• Direct or indirect heat: The two ways to cook over a campfire are by using direct or indirect heat. Cooking over direct heat means placing the food over the heat source for a quicker cooking process. Dropping a burger on a grill is cooking with direct heat. When cooking with indirect heat, the heat source is adjacent to the food. Chefs can create indirect heating on a portable campfire by pushing all the embers to one side of the unit. Indirect cooking requires a lid, and there may not be one available with the chosen portable campfire.
  • Control the heat: Controlling the heat on a portable campfire means adjusting the quantity of embers and the food's proximity to them. While closer is hotter, it is not always the best option because it can lead to burning the food.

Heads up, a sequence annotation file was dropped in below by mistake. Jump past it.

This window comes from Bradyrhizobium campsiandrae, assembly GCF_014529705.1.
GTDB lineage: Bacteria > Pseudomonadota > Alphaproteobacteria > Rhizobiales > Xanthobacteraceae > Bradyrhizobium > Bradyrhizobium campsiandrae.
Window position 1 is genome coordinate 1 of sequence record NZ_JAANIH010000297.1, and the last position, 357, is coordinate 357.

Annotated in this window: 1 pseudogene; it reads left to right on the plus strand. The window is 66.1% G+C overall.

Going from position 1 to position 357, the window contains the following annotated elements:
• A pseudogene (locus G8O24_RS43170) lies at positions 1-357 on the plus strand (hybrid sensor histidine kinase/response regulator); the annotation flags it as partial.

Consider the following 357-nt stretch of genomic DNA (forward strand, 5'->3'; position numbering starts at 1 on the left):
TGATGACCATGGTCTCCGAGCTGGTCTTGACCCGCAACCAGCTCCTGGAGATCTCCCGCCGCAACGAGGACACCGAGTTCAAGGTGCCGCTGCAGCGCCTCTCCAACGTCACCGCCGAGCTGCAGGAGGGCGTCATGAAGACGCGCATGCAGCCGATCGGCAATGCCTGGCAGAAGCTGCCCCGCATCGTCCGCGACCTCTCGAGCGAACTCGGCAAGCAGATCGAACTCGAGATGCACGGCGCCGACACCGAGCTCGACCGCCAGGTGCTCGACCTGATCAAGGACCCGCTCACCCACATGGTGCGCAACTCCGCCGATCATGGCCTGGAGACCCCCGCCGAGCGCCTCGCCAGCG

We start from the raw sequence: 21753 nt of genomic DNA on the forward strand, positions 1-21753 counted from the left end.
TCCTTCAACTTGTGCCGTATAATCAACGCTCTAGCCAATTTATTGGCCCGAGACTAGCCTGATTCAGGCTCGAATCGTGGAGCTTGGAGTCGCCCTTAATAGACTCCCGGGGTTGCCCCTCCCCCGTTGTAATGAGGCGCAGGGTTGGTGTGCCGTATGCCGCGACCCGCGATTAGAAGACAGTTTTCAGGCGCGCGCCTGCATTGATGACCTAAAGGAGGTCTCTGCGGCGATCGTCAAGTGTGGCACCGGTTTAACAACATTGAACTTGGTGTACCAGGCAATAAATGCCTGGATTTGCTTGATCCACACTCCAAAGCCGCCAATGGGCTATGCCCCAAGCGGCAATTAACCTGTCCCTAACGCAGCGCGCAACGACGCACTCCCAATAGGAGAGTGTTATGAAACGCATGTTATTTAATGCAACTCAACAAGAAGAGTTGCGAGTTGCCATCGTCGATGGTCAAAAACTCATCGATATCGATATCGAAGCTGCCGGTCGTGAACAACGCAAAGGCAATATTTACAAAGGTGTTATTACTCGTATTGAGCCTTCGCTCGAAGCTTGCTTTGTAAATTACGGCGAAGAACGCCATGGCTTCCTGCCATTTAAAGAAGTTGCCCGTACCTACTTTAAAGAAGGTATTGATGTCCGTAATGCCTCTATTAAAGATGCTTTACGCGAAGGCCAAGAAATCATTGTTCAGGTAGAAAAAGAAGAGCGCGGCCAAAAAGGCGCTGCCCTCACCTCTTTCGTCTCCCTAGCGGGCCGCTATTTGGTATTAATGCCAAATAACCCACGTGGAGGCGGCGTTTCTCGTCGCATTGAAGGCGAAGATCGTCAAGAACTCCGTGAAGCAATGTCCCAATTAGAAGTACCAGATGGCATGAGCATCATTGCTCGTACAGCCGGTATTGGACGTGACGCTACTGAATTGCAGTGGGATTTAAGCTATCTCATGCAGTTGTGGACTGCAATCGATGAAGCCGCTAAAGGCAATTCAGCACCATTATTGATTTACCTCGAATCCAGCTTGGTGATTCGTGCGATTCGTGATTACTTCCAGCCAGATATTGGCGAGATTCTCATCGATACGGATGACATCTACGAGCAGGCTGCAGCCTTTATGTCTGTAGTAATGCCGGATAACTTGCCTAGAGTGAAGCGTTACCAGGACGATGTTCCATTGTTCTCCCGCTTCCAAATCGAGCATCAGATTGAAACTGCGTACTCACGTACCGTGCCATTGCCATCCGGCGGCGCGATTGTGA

Five safety tips for using a portable campfire

  • Be aware of any local codes before starting a portable campfire. Fire laws vary from county to county, and restrictions can change based on weather conditions.

  • Keep the portable campfire in an open area. This means it's clear of debris and away from structures, vegetation, overhangs and combustibles.

  • If it is windy enough that trees are swaying and debris is moving around, it is too windy to start a fire.

  • Always keep a bucket of freshwater or a properly rated fire extinguisher on hand when using a portable campfire.

  • Make sure you fully extinguish your campfire when finished.

What you need to buy to cook with a portable campfire

UCO Flatpack Portable Fire Pit

This durable, stainless steel grill folds flat for easy transport in a backpack. It can be assembled in seconds and features a 13-inches by 10-inches grilling area. The base keeps the fire off the ground for added safety.